The following article was originally published in the Ohio Capital Journal and published on News5Cleveland.com under a content-sharing agreement.
In a subtle yet key split from CDC guidance, Gov. Mike DeWine said Thursday that people who have been exposed to the coronavirus but are not showing symptoms should seek testing.
Last week, the CDC updated its COVID-19testing guidance to say people who have had close contact with an infected person but are not showing symptoms “do not necessarily need a test” unless they’re vulnerable to the disease.
Prior CDC guidance said such people should get tested. Public health officials haveblasted the CDC’s decision, describing it as politically motivated to benefit President Donald Trump. At a June campaign rally, Trump explicitly urged officials to “slow the testing down” to artificially decrease case counts.
“I would say they should get tested,” DeWine said when asked about people without symptoms who have been exposed to COVID-19.
TheCDC estimates that 40% of all COVID-19 infections are asymptomatic. Experts say testing is the only way to isolate these unknowingly sick people and break the chains of transmission.
The change is significant, especially for schools and universities, where outbreaks are likely to occur in districts moving forward with in-person learning strategies. The CDC defines “close contact” as within six feet for about 15 minutes or longer.
Dan Tierney, a spokesman for the governor, clarified after DeWine spoke that asymptomatic people who have been exposed should call their primary care provider about a test or go to a nearby community testing site.
Guidance on the Ohio Department of Health website states says health care organizationscan order a test for anyone who wants one, but they can use their own discretion.
“Under our guidelines, it doesn’t matter if you’ve been exposed, are at higher risk, or showing no symptoms, anyone can get a test,” it states.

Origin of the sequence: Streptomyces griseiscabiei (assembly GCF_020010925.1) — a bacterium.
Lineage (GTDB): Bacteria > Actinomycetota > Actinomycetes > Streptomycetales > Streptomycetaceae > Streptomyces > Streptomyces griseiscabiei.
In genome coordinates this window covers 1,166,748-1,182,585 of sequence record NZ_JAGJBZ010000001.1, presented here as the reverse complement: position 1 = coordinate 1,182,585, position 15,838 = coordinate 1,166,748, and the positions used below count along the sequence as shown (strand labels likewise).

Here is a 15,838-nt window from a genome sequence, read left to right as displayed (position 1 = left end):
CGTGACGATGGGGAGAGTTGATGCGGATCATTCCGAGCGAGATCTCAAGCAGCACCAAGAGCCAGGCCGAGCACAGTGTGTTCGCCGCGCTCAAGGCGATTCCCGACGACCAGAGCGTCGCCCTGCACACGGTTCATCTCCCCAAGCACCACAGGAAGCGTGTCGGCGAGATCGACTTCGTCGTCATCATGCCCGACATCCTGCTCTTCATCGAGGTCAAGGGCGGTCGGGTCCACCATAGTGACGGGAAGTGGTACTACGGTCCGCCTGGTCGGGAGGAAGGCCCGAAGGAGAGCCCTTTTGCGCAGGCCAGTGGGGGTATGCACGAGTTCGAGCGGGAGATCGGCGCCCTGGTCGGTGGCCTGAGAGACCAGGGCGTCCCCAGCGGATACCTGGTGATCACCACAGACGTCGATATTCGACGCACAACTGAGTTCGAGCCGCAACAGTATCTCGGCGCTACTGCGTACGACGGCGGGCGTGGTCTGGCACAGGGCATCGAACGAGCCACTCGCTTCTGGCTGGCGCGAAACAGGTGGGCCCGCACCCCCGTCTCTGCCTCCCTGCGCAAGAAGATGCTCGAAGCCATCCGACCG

The Ohio State University devised an ambitious, mandatory system thattests 300 randomly selected students per day, regardless if they’re feeling any of the wide range of COVID-19 symptoms. Most colleges are only testing symptomatic students.
Further muddling its own advice, the CDC guidance also notes that exposed, asymptomatic people should follow guidance from state or local health officials.
Officials inIllinois,California andNew York have publicly distanced themselves from the new CDC guidance. They say if you have been exposed to the coronavirus, you should seek a test regardless of symptoms.
Admiral Brett Giroir, Trump’s appointed testing czar, said the impetus for the new guidance came from the White House. He said the decision was made to prevent people from testing too soon and obtaining a false negative result and an improper sense of security, according toThe BMJ.
Additional Coronavirus information and resources:
See complete coverage on our Coronavirus Continuing Coverage page.
Rebound Northeast Ohio News 5's initiative to help people through the financial impact of the coronavirus by offering one place to go for information on everything available to help and how to access it. We're providing resources on:
Getting Back to Work - Learn about the latest job openings, how to file for benefits and succeed in the job market.
Making Ends Meet - Find help on topics from rent to food to new belt-tightening techniques.
Managing the Stress - Feeling isolated or frustrated? Learn ways to connect with people virtually, get counseling or manage your stress.
Doing What's Right - Keep track of the way people are spending your tax dollars and treating your community.
We're Open! Northeast Ohio is place created by News 5 to open us up to new ways of thinking, new ways of gathering and new ways of supporting each other.
Click here for a page with resources including a COVID-19 overview from the CDC, details on cases in Ohio, a timeline of Governor Mike DeWine's orders since the outbreak, coronavirus' impact on Northeast Ohio, and link to more information from the Ohio Department of Health, the Cuyahoga County Board of Health, the CDC and the WHO.
See data visualizations showing the impact of coronavirus in Ohio, including county-by-county maps, charts showing the spread of the disease, and more.
The CDC and the Ohio Department of Health are now recommending the use of cloth face coverings in public to slow the spread of COVID-19.
View a global coronavirus tracker with data from Johns Hopkins University.